Welcome to the seventh instalment of Meet Your Maker Q&A! Meet Your Maker is a series of behind-the-scenes videos and blogs that illustrate the wide range of in-house skillsets used to design and manufacture our market-leading broadcast technology whilst exploring the amazing people behind Calrec.
This week we spoke to Gary Burns, Calrec’s Compliance Electrical Design Engineer. Gary knows why responsible manufacturers run regular EMC emission and ESD tests, and explains why he is already obsessing over the damage the open road can cause to an audio console even before the prototyping phase.
1. What is your role and what does it entail?
I am responsible for all areas relating to product compliance. This includes EMC and safety testing of products to ensure they adhere to the relevant standards. My role also includes product design, at which stage I can ensure all product compliance aspects are addressed. By designing for compliance upfront, we save on costly re-testing and re-design during product development.
2. What are the international standards that Calrec adhere to?
Calrec sells its products worldwide. As a result, we need to adhere to globally accepted international standards for professional audio equipment.
The standards we adhere to are constantly changing so we have to work hard to stay up-to-date and maintain compliance across our full product range. We are currently in the process of re-testing to the new IEC62368 safety standard, which comes into force in December 2020.
3. Why is it important to meet these standards?
This allows us to sell our products internationally, guaranteeing to both our customers and distributors that our products will be safe to use and compatible with other electrical devices in their regions. It is a legal requirement to meet these standards.
4. How does the wider broadcast environment influence development?
Across the industry, we are seeing the move to IP-based systems in broadcast. This means many of the specific standards for professional audio equipment have been combined with standards for IT-type products. This has resulted in the re-classification of our products and hence changes to requirements to meet these new standards.
A good example of this is the new IEC62368, which attempts to bring together a more common set of requirements for a wider range of products. This has resulted in changes to vent design with regard to fire safety.
5. What equipment does Calrec use in-house, and how does that make the process more efficient?
We use only very basic in-house test equipment to pre-test designs before testing externally at professionally certified test houses; however, at the early design stage, we make use of PCB and thermal simulation tools to help us design compliant solutions. We run in-house EMC emissions and ESD tests at each stage of prototyping to ensure that by the time we get a final product, we have a high level of confidence in achieving a pass. By designing for compliance and testing each design iteration, we reduce the total number of development cycles required.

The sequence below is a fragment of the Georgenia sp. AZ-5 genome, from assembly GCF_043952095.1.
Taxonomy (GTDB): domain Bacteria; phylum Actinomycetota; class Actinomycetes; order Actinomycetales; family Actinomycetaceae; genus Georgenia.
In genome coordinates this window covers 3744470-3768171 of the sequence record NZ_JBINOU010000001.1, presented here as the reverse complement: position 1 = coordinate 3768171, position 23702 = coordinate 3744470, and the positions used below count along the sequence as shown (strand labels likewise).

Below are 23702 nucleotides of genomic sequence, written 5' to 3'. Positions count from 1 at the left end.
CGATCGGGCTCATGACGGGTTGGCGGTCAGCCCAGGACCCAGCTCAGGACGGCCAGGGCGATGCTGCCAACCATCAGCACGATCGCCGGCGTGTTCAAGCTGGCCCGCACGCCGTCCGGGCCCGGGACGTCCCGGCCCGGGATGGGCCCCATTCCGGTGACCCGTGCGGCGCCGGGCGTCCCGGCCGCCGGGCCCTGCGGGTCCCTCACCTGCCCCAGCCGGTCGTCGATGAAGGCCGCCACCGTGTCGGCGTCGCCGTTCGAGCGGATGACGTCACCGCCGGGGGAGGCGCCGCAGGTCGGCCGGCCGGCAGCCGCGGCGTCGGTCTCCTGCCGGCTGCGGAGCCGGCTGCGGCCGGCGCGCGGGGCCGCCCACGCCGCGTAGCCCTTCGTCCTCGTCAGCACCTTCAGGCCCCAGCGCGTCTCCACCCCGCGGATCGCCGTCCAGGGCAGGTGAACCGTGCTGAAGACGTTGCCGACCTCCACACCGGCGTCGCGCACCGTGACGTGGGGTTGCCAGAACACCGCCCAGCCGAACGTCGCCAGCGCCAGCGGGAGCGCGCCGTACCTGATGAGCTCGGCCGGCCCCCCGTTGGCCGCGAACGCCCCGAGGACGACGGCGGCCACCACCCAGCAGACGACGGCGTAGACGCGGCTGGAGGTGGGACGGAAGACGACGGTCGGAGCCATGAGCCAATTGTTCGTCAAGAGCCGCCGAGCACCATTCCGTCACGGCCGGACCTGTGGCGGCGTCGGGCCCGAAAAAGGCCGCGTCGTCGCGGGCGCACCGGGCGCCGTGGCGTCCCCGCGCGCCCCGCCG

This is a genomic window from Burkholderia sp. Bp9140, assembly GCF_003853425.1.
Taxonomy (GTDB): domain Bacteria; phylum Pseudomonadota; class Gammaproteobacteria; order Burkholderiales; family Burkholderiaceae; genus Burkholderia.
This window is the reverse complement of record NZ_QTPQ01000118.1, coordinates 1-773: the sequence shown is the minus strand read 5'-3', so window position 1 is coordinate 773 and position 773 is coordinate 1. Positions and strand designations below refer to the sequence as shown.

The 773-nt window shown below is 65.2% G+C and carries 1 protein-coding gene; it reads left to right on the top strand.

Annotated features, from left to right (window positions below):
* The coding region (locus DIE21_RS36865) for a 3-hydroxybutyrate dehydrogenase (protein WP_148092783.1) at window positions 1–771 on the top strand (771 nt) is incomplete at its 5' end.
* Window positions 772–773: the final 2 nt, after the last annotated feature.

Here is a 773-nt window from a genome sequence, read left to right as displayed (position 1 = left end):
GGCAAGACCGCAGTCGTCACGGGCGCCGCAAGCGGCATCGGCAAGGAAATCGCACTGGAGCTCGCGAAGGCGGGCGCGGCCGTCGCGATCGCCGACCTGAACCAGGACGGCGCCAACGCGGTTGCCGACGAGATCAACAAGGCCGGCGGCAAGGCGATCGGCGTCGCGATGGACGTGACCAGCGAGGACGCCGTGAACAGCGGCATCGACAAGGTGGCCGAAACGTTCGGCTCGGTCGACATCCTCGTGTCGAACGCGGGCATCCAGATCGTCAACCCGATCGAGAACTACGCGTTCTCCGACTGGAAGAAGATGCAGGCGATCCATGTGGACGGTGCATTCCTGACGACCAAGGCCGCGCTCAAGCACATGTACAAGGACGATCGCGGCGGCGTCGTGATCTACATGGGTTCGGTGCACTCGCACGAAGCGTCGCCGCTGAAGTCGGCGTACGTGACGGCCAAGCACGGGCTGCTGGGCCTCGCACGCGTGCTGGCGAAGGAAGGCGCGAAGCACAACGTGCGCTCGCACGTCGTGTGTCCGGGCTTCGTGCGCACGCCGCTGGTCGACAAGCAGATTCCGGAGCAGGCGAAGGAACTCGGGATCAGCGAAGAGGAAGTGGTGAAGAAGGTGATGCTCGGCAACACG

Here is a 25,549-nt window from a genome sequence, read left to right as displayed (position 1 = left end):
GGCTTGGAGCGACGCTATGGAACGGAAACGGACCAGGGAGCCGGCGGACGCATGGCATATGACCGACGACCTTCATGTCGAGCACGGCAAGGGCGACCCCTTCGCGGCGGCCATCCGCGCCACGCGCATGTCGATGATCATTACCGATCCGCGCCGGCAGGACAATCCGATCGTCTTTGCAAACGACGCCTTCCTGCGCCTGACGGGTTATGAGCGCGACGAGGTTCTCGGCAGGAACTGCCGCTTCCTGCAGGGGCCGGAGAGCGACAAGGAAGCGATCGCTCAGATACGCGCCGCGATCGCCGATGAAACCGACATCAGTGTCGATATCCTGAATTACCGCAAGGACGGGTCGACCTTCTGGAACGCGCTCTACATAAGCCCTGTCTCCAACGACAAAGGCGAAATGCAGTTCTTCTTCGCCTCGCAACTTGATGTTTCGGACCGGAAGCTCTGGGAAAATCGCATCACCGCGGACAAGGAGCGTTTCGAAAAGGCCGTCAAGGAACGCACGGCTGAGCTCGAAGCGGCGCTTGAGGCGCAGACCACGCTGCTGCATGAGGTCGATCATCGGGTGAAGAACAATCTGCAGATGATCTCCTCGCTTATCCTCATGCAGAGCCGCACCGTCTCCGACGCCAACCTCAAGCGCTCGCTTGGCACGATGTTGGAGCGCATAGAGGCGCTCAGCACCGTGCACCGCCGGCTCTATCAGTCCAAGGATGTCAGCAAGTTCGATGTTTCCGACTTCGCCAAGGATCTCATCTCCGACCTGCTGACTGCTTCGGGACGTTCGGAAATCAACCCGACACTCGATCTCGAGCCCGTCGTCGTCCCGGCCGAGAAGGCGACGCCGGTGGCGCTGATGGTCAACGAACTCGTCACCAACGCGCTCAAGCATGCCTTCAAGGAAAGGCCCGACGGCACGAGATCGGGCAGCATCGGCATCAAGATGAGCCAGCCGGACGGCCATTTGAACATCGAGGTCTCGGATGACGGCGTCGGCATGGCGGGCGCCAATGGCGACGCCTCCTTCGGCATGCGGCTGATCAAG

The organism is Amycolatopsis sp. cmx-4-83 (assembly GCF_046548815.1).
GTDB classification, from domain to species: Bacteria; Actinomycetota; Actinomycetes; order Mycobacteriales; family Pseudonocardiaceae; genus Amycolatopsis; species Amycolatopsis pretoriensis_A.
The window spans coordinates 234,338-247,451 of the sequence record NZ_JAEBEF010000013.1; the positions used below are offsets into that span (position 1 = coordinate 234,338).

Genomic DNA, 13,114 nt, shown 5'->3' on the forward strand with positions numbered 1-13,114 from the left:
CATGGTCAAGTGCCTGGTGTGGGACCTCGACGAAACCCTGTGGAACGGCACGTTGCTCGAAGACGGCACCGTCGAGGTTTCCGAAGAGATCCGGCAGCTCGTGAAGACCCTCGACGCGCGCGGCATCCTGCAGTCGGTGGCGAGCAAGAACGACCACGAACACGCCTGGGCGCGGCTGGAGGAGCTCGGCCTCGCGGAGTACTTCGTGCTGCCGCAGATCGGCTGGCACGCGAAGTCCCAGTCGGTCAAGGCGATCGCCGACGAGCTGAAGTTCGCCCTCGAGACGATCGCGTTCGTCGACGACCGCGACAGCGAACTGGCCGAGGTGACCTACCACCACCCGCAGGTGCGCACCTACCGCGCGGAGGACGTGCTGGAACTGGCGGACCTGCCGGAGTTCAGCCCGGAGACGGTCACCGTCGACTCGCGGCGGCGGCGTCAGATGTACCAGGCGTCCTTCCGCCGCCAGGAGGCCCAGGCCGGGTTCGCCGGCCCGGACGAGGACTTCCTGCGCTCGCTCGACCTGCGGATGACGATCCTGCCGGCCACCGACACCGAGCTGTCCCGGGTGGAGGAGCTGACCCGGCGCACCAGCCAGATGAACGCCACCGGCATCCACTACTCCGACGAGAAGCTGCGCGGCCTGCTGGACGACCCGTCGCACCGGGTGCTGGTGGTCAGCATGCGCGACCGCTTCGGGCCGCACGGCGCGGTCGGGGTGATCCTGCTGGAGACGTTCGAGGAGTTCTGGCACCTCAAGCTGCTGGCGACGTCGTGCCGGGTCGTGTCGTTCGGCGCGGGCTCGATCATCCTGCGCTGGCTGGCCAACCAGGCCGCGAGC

6. What exactly is an anechoic chamber? What is the advantage of having one on-site at Nutclough Mill?
An anechoic chamber is a room designed to prevent the refection of electromagnetic waves. The small, custom-built chamber we have at the Mill allows me to test the level of electromagnetic radiation produced by a product in isolation. This is a great advantage as this is one of the most common reasons for products to fail EMC testing and allows me to test as early and often as required. Booking time in an external chamber is both expensive and inflexible.
7. Why is EMC/ESD compliance so important?
It is important because it cannot only prevent our products from working or being damaged but also avoids them affecting other systems around them which may have critical functions.
8. What environmental considerations are tested, and why?
Our products are designed to work in somewhat harsh environments, such as high temperatures or altitude. They are often installed in cramped spaces in outside broadcast units where they will experience shock and vibration. To perform reliably in these environments this needs to be considered and tested during the design phase. To achieve this, we test all our products over a wide range of temperatures and, where necessary, vibration test.
We also consider the environmental impact of our products and where possible utilise recyclable materials in both the product itself and the packaging. All our products meet the requirements of the EU RoHS directive.
Missed our previous Meet Your Maker Q&As?
Take a look at the following:
First Instalment of Meet Your Maker with Gareth Frimston, Product Manager
Second Instalment of Meet Your Maker with Darren Silcock, Lead Customer Support Engineer
Third Instalment of Meet Your Maker with Sally Baines, Production Manager
Fourth Instalment of Meet Your Maker with Andrew Munt, Software Manager
Fifth Instalment of Meet Your Maker with Maria Mitchell, Senior Product Test Engineer
Sixth Instalment of Meet Your Maker with Joe Gulaiczuk, Project Engineer